The Consumer Financial Protection Bureau is suing a Texas-based company, Union Workers Credit Services, for allegedly deceiving consumers into paying fees to sign up for a sham credit card.
Union Workers Credit Services, based in Dallas, falsely advertised a general-use credit card that, in reality, can only be used to buy products from the company, according to the CFPB.
"Union Workers Credit Services also deceptively implies an affiliation with unions by, among other things, using pictures of nurses, firefighters and other public servants in its advertising," according to the CFPB.
Hundreds of thousands of consumers paid membership fees, $37 through the mail or $95 for online applications, resulting in millions of dollars collected by Union Workers Credit Services, according to the CFPB. Most consumers never use the membership card but cannot recoup their membership fees.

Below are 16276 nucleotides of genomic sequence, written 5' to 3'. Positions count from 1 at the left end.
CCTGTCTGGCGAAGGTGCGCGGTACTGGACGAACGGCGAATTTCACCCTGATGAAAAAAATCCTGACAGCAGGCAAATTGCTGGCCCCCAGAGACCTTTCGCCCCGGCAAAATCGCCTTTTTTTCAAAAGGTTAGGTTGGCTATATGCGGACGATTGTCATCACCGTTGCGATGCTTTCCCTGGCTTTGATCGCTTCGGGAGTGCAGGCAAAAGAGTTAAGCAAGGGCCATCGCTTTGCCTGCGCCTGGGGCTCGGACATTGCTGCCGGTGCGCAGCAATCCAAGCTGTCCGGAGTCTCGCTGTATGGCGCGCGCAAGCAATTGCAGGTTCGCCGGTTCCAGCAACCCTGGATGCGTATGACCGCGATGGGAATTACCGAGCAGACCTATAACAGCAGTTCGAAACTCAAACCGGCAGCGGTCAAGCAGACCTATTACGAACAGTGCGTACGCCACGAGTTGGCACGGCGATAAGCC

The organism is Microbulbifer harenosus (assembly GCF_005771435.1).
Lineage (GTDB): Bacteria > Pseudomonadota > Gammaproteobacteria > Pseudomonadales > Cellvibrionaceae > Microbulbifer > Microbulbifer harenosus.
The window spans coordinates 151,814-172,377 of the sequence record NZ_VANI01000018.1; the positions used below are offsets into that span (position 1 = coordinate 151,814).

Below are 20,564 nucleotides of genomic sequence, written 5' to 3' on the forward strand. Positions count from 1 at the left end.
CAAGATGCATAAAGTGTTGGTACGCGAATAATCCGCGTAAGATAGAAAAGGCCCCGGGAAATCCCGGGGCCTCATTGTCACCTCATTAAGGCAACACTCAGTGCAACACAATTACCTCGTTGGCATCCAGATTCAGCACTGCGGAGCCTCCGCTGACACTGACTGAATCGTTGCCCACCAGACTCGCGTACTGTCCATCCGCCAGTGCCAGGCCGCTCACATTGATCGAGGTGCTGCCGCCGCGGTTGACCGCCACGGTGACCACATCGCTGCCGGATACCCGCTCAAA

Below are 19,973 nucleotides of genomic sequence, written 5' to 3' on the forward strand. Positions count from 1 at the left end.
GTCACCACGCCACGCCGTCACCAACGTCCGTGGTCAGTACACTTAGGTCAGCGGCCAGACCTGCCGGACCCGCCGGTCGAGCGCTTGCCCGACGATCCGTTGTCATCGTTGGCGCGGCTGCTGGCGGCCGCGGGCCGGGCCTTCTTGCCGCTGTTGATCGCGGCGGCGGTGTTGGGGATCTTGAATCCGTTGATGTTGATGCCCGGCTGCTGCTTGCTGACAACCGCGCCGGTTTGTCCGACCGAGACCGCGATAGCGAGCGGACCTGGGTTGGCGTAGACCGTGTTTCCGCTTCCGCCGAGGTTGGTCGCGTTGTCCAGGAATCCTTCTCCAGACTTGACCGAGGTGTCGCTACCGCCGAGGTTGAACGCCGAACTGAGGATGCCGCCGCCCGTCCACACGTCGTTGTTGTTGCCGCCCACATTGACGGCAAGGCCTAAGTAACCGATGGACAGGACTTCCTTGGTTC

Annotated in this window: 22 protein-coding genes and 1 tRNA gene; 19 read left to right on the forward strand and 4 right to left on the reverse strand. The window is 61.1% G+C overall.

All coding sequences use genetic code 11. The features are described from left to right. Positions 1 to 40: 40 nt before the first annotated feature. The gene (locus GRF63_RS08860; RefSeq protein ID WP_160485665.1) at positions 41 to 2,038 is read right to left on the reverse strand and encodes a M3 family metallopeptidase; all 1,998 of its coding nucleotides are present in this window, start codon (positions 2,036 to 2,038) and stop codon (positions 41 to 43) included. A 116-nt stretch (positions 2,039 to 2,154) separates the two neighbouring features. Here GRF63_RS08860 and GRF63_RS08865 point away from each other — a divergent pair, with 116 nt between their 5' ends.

The lawsuit seeks compensation for victims, a civil penalty and an injunction against the company.
Thousands of consumers have filed complaints with law enforcement agencies and the Better Business Bureau about Union Workers Credit Services. The company also has been sued by multiple government authorities, including the New York State Attorney General and the U.S. Postal Service, according to the CFPB.
The majority of revenue for Union Workers Credit Services is generated from selling a buying-club membership card that it falsely advertises as a general-purpose credit card.
The CFPB, under the Dodd-Frank Wall Street Reform and Consumer Protection Act, has the authority to take action against companies violating federal consumer financial laws, including engaging in unfair, deceptive or abusive acts or practices. The lawsuit seeks compensation for victims, a civil penalty and an injunction against the company.